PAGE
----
History of the Chowgacha Newspaper

The new "era" begins in 1946

Status: 02/22/2021 00:00

After the end of the war, Germany was still in ruins when the first edition of the weekly newspaper "Die Zeit" appeared on February 21, 1946. Her goal: to always "tell the truth without make-up".

by Irene Altenmüller

"The years that lie behind us have cut off the German reader from the world, shrouded him in the fog of propaganda and weaned him from the harsh language of facts. Today it is important to clear away rubble not only in the streets of bombed cities, but also intellectual ones Burdens of a lost epoch, and that can only happen if we have the courage to speak the truth without makeup. Trust can only grow in an atmosphere of incorruptible truth. "

With these words the editors of the "Zeit" describe in their first edition of February 21, 1946 how they see their task in Germany, which was destroyed by the Second World War. The editors are among the first to help the free press in Germany get back on its feet after twelve years of Nazi dictatorship.

British military government issues the license

On February 15, 1945, Lovis Lorenz received the license document from the British military governor.

According to a trade union paper, "Die Zeit" is the second newspaper to appear in Hamburg after the end of the war. The first edition is only eight pages thick. Just a week earlier, the British military government had granted the four founders - in addition to the later sole owner Gerd Bucerius, the former Hamburg building director Richard Tüngel, the former publishing merchant Ewald Schmidt di Simoni and the art historian Lovis Lorenz - the license to publish. Initially, 25,000 copies will be printed. They are available for a price of 40 pfennigs and are selling extremely well - allegedly less because of the content, but mainly because fish and greengrocers urgently need the paper to wrap their goods.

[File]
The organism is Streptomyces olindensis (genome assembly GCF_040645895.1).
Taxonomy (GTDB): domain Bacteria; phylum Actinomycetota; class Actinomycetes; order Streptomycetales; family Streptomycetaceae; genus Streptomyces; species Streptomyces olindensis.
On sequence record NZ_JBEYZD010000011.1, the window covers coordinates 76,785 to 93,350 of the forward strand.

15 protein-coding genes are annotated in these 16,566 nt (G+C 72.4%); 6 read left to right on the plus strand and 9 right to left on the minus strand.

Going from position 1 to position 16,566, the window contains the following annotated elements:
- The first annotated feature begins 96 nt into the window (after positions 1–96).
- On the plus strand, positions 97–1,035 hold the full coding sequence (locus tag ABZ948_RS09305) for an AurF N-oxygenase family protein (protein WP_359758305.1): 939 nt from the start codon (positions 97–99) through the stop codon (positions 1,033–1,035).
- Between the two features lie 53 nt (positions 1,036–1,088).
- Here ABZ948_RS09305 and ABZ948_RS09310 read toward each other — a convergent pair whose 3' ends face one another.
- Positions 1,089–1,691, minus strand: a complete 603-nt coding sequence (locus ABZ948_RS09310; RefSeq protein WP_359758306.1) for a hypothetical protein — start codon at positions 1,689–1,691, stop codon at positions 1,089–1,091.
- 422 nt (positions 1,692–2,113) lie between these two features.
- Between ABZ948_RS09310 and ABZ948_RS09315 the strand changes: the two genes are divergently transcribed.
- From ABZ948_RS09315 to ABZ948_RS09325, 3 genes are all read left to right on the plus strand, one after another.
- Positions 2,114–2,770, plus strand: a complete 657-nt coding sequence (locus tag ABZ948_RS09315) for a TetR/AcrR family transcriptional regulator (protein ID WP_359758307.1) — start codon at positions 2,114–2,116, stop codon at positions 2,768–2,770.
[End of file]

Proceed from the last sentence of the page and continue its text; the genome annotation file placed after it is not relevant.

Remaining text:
VIDEO: Hamburg then: "Die Zeit" celebrates its 75th anniversary (5 min)

Flight and Expulsion - Topics of the First Edition

The consequences of the Second World War dominated the first edition of "Zeit" in 1946.

In addition to articles on the first meeting of the United Nations or the new government in Brazil, the authors of the first edition deal primarily with the situation in destroyed Germany. Three quarters of a year after the end of the war, millions of people are homeless and affected by flight and displacement. On the front page, an expressive woodcut catches the eye: a picture of three people - uprooted people, refugees - floating on an ice floe in the sea. Among them is a text that seven and a half decades later has a strangely topical effect:

"15 million people are wandering around Germany or have only found poor shelter, refugees from the bombed-out cities, from the war-ravaged districts, ... expellees from neighboring countries."

AUDIO: Germany's most successful weekly newspaper (15 min)

Hamburg coat of arms gives way to the Bremen key

As early as 1946, the press house at Speersort was the seat of the "Zeit" editorial team. Since the beginning of 2016 it has been called the Helmut Schmidt House.